For [Roy's] graduate electronics class, he decided to make something that many in and out of the hacking world would certainly love, an automatic espresso loader.  One can choose from three flavors available. In order to accomplish this, a Parralax Propeller board is used to control three servos that regulate the amount of coffee dispensed, chosen by a handy LCD HMI (human machine interface).

After the coffee is dispensed, the chute swings out of the way. A modified inkjet cartridge carrier (from a dead printer) is then used to compact the beans. Check out the video of this machine in action after the break. [Read more...]

The Kinect Controlled Zombie Skeleton

Although there is no shortage of Kinect hacks out there, this one from Dashhacks seems especially cool.  According to them, the software part of this design uses a “modified OpenNI programming along with GlovePIE to send WiiMote commands to the cyborg such as jaw and torso movement along with MorphVOX to create the voice for the cybernetic monstrosity.” As pointed out in the video, this robotic zombie also has a “pause” feature, and a feature to loop movements like what would be done at an amusement park.

The other great thing about this hack is how well the skeleton is actuated via servo motors. Although it’s difficult to tell how many servos were used for this robot, it certainly has 10 or more degrees of freedom between the head, both arms, and the torso. To control all of this a hacked Wiimote and Nunchuck is used in conjunction with the Kinect. Check out the video after the break.

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Capturing video with an Arduino

[Carlos Agell] sent in a tip where he captured images from an analog camera with an Arduino.

We’ve seen a few AVR/Arduino hacks that generate video, although overclocking is necessary if you want to do anything beyond a Breakout clone. [Carlos]‘ hack bucks that trend and now he can capture video with an Arduino.

The project captures individual frames from NTSC video at a resolution of 128×96. Although the Arduino isn’t powerful enough for real-time capture, [Carlos] managed this by capturing only thresholds and sending them over to a computer running a program coded in LabVIEW. The PC program reassembles the images of the thresholds and produces a tiny image in 3-bit grayscale.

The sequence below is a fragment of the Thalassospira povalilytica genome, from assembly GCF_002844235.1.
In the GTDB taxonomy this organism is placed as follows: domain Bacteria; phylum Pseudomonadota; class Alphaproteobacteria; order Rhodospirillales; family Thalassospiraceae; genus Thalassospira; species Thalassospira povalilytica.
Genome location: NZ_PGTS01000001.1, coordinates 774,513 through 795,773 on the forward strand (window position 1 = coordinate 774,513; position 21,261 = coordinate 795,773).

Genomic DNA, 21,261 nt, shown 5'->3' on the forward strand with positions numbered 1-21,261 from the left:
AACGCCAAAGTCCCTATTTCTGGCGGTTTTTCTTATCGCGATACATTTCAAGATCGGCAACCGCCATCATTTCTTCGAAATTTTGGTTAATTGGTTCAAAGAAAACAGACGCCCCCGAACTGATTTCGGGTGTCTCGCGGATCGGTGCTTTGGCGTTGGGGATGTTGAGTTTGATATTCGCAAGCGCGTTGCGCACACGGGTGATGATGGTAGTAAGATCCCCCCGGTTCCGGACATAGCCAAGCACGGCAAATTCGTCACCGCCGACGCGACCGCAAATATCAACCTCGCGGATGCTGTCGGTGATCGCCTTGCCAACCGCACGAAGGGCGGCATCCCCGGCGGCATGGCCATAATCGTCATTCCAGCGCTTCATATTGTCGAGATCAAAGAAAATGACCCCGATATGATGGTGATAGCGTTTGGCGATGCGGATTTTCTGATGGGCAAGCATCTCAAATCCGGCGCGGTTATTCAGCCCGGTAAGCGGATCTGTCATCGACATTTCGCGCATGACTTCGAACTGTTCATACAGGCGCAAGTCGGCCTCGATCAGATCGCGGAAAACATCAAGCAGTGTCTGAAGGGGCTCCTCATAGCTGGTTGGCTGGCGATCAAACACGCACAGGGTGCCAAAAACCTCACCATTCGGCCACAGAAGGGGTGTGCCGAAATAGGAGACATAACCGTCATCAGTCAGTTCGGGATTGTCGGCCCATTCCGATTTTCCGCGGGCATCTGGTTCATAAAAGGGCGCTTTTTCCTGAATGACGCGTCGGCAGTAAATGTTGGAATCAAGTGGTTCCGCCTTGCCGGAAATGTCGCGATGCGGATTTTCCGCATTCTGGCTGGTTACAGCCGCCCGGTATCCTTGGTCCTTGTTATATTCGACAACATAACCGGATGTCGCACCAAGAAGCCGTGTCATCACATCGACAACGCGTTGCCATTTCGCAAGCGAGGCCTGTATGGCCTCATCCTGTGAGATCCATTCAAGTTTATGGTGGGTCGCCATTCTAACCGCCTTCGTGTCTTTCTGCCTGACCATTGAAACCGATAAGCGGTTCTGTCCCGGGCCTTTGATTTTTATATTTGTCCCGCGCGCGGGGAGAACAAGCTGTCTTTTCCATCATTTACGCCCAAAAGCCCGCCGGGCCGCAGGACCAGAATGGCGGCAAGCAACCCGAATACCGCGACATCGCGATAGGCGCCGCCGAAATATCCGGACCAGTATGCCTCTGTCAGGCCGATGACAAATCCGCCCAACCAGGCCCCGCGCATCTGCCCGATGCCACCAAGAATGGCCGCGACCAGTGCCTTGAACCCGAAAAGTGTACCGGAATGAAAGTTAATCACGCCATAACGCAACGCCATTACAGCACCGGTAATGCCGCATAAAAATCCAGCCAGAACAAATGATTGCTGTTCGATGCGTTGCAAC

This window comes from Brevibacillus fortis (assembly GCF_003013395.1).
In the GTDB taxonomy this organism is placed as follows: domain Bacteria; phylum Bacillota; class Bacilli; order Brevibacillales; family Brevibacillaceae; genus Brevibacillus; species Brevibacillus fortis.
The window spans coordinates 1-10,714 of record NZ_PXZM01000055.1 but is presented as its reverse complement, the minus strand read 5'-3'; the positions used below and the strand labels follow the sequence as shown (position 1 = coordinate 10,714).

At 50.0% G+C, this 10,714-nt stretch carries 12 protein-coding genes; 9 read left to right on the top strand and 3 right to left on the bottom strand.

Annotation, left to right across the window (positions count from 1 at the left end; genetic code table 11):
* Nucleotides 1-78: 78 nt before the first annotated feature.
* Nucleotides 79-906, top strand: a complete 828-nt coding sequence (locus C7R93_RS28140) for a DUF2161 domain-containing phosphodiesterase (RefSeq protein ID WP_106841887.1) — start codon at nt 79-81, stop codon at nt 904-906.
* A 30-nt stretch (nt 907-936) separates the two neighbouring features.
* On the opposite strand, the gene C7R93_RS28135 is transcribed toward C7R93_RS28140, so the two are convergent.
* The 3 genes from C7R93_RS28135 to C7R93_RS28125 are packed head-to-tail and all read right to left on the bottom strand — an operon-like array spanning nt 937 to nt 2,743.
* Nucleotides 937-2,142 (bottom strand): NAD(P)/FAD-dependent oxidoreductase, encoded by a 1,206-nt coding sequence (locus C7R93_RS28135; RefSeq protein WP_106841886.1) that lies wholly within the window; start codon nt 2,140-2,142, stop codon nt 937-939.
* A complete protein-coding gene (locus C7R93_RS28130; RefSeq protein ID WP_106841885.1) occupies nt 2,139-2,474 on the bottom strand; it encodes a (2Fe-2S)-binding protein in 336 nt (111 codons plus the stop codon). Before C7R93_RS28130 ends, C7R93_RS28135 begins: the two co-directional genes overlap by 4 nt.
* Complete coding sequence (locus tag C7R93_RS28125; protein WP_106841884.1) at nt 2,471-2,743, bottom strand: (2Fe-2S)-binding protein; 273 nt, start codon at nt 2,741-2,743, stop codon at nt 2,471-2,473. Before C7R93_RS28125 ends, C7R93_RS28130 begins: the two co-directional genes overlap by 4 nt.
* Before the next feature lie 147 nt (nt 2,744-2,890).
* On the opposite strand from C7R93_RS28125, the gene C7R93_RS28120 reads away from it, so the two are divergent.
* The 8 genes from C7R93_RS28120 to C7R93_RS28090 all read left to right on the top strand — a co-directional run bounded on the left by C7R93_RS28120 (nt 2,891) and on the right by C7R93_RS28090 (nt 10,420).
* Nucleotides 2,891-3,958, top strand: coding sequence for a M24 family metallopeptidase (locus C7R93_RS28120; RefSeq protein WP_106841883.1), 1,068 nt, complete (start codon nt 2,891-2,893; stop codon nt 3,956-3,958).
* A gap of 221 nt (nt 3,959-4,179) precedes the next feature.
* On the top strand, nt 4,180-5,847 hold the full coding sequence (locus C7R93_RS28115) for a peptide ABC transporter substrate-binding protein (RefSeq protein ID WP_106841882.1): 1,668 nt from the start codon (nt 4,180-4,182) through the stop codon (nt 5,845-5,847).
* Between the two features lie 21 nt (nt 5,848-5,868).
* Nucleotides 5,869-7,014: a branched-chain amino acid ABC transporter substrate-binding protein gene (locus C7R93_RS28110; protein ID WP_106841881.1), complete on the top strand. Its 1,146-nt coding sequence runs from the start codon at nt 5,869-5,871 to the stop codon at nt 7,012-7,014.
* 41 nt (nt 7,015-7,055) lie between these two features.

[Carlos] used the Video Experimenter shield which is impressive in it’s own right. The Video Experimenter is able to do object tracking and edge detection, so we’re wondering when we’ll see robots with computer vision running off an Arduino. Check out a demo of the nootropic design video experimenter shield after the break.

UPDATE: Carlos wrote a sketch in Processing that does the same thing as his LabVIEW program.

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Cleaning flux from PCBs the easy way


While we’re all for building circuits on protoboard or constructing a deadbug circuit for a last minute project, it’s always nice to see a proper PCB now and again. We think that leftover flux can sometimes make even the nicest of circuit boards look a bit dingy, and Hackaday reader [RandomTask] wholeheartedly agrees. He wrote in to share a method he found online that he uses to get his PCBs squeaky clean after soldering.

The secret to his clean PCBs is a product called Poly Clens. It’s essentially a paint brush cleaner that does a great job at removing flux without having to resort to using a brush to scrub it off the board. [RandomTask] simply submerges his newly assembled board in a small container filled with Poly Clens, agitating it for about half a minute or so. After the flux has been removed he rinses it with water, pats it dry, then ensures the board is moisture-free with a few passes of his heat gun.

He says that the entire process takes him less than 5 minutes per board, which is far better than the old alcohol and stiff brush method he used in the past.

What tips or tricks do you have for getting your new projects cleaned up? Be sure to share them with us in the comments.